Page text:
by Jonathan T. Howe, esq. | May 01, 2006

Upon returning from vacation, I found mounds of mail and e-mail confronting me. Some of the more interesting missives were those pertaining to changes to my (and other consumers’) contracts and agreements with credit card companies, car rental firms, etc. To say that the noose is being tightened on consumers is an understatement.
    Because the Federal Reserve System may change credit rates or interest rates, credit card companies now reserve the right to increase the rate they charge to customers. Additionally, in the small print is a provision that if you don’t meet your basic payments within a set period of time, the credit company can escalate the amount of interest or fees that it may charge you. Compounding the pain: If you miss your basic payments to one credit provider, all your interest rates now can be escalated by all of your creditors.
    For car rental agreements, there is further liability being placed on the consumer. If you get into an accident or get a ticket for parking or a moving violation -- either as a renter or when driving your own vehicle (rental firms run checks on customers’ drivers’ licenses) -- you will pay a higher rate, providing the rental company opts to do business with you
at the outset.
    What does all this mean to meeting professionals?
    Planners need to be aware of contract changes with all their vendors, including hotels, destination management companies, merchandise and/or information providers, etc., since any of them can change the rules of the game as well. Some points to look out for:

1. Fine print
Be careful; it’s small because they don’t really want you to read it. But you should read it -- very carefully -- and perhaps have your legal department vet it as well.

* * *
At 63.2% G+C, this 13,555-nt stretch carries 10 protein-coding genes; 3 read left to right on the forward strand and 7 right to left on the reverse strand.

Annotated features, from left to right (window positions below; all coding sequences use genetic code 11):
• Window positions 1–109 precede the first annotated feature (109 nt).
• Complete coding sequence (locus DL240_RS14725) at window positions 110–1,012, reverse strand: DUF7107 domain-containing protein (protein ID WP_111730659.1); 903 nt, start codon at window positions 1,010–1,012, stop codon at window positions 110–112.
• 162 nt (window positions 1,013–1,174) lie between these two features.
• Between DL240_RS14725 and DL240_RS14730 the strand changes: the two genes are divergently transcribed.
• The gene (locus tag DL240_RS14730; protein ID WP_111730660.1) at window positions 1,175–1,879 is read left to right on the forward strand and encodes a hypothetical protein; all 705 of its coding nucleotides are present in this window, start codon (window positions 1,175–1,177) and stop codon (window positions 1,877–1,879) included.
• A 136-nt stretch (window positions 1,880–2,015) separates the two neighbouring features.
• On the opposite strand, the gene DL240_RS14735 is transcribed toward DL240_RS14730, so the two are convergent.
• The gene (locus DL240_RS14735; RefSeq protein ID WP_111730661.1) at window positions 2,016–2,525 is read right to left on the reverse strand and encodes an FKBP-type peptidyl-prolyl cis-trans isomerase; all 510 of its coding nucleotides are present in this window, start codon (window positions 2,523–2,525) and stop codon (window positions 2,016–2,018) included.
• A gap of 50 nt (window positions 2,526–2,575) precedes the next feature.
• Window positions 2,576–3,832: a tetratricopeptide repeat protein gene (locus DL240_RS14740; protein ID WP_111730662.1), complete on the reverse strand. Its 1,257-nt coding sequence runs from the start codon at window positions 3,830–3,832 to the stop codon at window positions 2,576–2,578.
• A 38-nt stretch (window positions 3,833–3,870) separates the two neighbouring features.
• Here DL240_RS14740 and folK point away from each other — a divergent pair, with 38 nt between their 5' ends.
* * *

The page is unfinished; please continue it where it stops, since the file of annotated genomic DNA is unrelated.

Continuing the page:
2. Liability
Do you really want to be liable for what your attendees do to the property or supplier and to pay their bills if their credit cards don’t go through? Items of this nature typically are found in the small print.

3. Privacy notices
Most of us do not know what personal information about our business, our attendees or even ourselves might be disclosed, yet privacy notices are required by law. Pay close attention to these notices, and be aware that companies with which you have accounts might reserve the right, if you do not exclude yourself, to provide information (name, e-mail address, etc.) to other vendors and/or third parties.

4. Subscription lists
If you subscribe to publications or catalogs and do not want your information shared with third parties, be sure to read all the information on the registration material. Many publications and retailers will share their lists with third parties unless you specifically ask them to withhold your information.

5. Scams
In today’s age of rampant identity theft, we see many scams such as e-mails (supposedly) from banks asking recipients to update their credit information. These are best ignored. If you get an e-mail from a vendor asking you to update your profile, call the organization to see if the request is legitimate.

6. Extra charges
Be sure to let attendees know of any “extra” hotel surcharges (energy, resort fees, etc.) that may have been waived in the meeting contract, so they can reject those charges if they appear on their individual room bills.
    In today’s age of electronic and mail communication, we all are somewhat vulnerable. The bottom line: Be very wary.